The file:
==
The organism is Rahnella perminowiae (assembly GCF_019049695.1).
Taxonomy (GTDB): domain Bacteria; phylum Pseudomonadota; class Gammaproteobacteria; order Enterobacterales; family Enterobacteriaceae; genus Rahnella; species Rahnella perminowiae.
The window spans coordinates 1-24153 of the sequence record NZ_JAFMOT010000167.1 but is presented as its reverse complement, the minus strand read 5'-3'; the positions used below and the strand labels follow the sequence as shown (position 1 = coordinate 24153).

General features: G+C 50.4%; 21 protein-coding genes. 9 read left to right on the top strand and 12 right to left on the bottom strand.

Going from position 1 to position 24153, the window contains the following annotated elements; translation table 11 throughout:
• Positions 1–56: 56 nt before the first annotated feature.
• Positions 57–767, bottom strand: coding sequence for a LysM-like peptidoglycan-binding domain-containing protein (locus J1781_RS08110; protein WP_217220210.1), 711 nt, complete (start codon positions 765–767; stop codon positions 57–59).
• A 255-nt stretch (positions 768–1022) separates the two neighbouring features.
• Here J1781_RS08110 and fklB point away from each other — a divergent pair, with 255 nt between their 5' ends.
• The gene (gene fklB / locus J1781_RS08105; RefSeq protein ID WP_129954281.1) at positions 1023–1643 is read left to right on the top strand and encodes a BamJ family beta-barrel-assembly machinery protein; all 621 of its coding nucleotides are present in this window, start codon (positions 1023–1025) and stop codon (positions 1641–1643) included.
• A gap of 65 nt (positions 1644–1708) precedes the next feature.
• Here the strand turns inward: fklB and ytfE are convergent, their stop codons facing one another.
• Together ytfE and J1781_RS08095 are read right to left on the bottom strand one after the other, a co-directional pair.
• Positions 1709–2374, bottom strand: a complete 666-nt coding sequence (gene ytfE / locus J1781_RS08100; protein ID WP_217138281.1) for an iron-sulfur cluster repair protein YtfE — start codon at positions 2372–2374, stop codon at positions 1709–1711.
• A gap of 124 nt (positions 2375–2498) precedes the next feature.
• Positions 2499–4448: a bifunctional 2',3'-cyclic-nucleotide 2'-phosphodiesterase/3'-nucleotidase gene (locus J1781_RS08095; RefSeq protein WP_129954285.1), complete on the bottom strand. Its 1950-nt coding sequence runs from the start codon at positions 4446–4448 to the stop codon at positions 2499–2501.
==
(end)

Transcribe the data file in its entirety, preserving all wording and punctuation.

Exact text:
The organism is Rahnella perminowiae (assembly GCF_019049695.1).
Taxonomy (GTDB): domain Bacteria; phylum Pseudomonadota; class Gammaproteobacteria; order Enterobacterales; family Enterobacteriaceae; genus Rahnella; species Rahnella perminowiae.
The window spans coordinates 1-24153 of the sequence record NZ_JAFMOT010000167.1 but is presented as its reverse complement, the minus strand read 5'-3'; the positions used below and the strand labels follow the sequence as shown (position 1 = coordinate 24153).

General features: G+C 50.4%; 21 protein-coding genes. 9 read left to right on the top strand and 12 right to left on the bottom strand.

Going from position 1 to position 24153, the window contains the following annotated elements; translation table 11 throughout:
• Positions 1–56: 56 nt before the first annotated feature.
• Positions 57–767, bottom strand: coding sequence for a LysM-like peptidoglycan-binding domain-containing protein (locus J1781_RS08110; protein WP_217220210.1), 711 nt, complete (start codon positions 765–767; stop codon positions 57–59).
• A 255-nt stretch (positions 768–1022) separates the two neighbouring features.
• Here J1781_RS08110 and fklB point away from each other — a divergent pair, with 255 nt between their 5' ends.
• The gene (gene fklB / locus J1781_RS08105; RefSeq protein ID WP_129954281.1) at positions 1023–1643 is read left to right on the top strand and encodes a BamJ family beta-barrel-assembly machinery protein; all 621 of its coding nucleotides are present in this window, start codon (positions 1023–1025) and stop codon (positions 1641–1643) included.
• A gap of 65 nt (positions 1644–1708) precedes the next feature.
• Here the strand turns inward: fklB and ytfE are convergent, their stop codons facing one another.
• Together ytfE and J1781_RS08095 are read right to left on the bottom strand one after the other, a co-directional pair.
• Positions 1709–2374, bottom strand: a complete 666-nt coding sequence (gene ytfE / locus J1781_RS08100; protein ID WP_217138281.1) for an iron-sulfur cluster repair protein YtfE — start codon at positions 2372–2374, stop codon at positions 1709–1711.
• A gap of 124 nt (positions 2375–2498) precedes the next feature.
• Positions 2499–4448: a bifunctional 2',3'-cyclic-nucleotide 2'-phosphodiesterase/3'-nucleotidase gene (locus J1781_RS08095; RefSeq protein WP_129954285.1), complete on the bottom strand. Its 1950-nt coding sequence runs from the start codon at positions 4446–4448 to the stop codon at positions 2499–2501.